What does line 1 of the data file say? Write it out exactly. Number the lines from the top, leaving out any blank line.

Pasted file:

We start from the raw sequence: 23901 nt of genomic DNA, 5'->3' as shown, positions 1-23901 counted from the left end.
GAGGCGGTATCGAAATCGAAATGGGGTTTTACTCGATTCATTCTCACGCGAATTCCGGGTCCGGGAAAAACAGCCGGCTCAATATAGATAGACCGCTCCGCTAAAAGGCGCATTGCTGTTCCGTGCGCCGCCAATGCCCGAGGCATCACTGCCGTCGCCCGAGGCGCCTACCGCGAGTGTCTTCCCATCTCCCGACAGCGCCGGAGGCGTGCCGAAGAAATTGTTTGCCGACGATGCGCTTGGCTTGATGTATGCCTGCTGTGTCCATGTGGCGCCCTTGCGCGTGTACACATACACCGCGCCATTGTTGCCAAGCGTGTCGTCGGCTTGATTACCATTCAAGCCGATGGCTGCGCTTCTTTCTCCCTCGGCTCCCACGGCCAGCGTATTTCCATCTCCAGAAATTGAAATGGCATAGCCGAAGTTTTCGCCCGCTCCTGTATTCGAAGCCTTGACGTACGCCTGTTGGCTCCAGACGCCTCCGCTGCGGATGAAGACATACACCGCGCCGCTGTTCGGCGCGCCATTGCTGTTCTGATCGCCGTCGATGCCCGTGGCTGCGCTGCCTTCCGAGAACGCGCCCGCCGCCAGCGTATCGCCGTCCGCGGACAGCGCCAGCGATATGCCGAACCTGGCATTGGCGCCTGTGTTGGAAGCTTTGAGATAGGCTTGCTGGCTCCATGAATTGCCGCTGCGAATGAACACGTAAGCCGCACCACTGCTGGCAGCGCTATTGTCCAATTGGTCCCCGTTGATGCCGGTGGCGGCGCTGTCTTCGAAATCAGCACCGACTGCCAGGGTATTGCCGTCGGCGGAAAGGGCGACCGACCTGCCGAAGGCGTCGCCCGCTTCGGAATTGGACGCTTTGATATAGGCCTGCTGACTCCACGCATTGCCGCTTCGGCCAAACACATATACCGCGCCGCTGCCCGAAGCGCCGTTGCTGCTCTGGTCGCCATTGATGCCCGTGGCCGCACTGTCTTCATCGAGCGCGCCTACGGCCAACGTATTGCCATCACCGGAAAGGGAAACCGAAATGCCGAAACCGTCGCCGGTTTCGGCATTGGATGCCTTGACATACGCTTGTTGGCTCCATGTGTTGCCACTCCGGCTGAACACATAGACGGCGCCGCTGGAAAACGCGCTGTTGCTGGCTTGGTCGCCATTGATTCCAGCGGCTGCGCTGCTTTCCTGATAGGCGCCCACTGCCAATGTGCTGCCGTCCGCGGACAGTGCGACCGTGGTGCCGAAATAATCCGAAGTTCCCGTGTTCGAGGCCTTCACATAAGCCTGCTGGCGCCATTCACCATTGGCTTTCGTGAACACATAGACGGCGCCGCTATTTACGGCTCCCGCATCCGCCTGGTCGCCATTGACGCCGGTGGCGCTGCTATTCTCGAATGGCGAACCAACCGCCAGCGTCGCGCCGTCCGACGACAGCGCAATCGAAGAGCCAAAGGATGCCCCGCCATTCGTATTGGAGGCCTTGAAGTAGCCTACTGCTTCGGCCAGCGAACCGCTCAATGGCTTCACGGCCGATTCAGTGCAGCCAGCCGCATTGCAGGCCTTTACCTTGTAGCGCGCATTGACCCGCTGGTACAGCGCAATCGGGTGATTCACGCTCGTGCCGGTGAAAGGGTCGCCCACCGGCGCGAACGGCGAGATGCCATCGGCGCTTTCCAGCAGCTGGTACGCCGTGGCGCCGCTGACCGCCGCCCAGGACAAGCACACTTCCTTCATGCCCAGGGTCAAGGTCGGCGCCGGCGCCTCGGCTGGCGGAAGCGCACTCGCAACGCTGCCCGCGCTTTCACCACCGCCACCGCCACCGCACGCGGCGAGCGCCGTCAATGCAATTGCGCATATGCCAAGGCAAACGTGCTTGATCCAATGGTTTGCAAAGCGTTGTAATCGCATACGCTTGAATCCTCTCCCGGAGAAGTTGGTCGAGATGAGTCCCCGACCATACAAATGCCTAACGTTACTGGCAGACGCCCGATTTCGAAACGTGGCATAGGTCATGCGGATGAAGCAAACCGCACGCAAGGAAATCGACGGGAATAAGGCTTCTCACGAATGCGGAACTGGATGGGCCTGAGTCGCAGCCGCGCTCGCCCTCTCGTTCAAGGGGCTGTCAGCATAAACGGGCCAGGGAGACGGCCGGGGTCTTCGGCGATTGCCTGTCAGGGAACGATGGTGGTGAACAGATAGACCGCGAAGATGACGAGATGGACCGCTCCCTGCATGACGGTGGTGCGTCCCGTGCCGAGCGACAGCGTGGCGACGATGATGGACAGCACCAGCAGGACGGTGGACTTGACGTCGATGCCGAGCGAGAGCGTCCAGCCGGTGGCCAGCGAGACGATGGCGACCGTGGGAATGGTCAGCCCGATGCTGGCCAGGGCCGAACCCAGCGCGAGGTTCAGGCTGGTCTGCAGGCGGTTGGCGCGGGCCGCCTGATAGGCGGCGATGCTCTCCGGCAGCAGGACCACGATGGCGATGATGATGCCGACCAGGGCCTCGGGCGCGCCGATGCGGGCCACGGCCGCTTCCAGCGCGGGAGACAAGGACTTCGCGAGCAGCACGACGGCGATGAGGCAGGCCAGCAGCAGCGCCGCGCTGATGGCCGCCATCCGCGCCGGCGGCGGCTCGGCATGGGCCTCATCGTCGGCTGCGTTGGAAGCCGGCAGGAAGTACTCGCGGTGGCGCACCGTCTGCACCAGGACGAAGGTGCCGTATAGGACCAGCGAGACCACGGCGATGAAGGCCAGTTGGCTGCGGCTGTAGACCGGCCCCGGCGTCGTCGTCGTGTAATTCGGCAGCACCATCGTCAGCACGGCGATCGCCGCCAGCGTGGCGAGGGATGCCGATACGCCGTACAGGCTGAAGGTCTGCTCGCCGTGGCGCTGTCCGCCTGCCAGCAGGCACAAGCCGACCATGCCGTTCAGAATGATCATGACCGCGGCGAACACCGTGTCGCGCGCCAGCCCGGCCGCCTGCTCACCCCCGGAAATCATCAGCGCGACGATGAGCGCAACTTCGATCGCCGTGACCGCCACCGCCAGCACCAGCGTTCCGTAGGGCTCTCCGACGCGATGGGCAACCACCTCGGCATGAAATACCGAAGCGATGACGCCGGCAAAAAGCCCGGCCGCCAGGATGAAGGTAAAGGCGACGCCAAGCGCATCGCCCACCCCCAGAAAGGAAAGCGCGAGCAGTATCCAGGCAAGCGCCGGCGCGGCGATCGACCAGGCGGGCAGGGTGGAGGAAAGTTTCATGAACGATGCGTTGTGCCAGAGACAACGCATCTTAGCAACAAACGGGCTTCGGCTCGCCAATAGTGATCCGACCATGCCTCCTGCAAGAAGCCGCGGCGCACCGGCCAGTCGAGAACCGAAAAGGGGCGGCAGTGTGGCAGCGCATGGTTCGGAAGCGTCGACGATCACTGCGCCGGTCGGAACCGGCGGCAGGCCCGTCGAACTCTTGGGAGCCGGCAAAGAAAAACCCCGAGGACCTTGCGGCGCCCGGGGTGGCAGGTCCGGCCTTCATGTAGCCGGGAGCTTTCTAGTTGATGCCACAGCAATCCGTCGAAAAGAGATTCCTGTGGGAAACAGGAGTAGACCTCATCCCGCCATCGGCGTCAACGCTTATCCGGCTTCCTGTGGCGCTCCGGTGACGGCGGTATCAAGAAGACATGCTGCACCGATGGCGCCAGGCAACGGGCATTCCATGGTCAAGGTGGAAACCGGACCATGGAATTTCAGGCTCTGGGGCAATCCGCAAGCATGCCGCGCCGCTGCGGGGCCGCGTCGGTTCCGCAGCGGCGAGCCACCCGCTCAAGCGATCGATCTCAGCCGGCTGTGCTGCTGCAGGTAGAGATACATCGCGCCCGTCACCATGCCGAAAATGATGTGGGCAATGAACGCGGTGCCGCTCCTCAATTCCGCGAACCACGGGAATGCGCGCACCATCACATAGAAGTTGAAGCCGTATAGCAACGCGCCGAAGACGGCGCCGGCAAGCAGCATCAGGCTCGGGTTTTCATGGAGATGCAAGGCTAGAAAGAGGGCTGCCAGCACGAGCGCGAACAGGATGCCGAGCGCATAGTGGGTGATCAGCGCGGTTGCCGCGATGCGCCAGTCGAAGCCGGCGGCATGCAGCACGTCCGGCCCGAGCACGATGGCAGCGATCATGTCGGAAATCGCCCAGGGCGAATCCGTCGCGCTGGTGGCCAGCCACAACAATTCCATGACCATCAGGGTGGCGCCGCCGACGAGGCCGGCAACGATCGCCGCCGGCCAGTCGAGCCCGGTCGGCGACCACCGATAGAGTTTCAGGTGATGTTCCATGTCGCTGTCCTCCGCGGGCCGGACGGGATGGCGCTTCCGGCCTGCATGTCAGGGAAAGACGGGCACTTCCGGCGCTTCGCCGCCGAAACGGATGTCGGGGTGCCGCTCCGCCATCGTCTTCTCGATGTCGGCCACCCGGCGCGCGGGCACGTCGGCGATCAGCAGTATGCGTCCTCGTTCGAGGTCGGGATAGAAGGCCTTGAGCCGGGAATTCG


We start from the raw sequence: 23901 nt of genomic DNA, 5'->3' as shown, positions 1-23901 counted from the left end.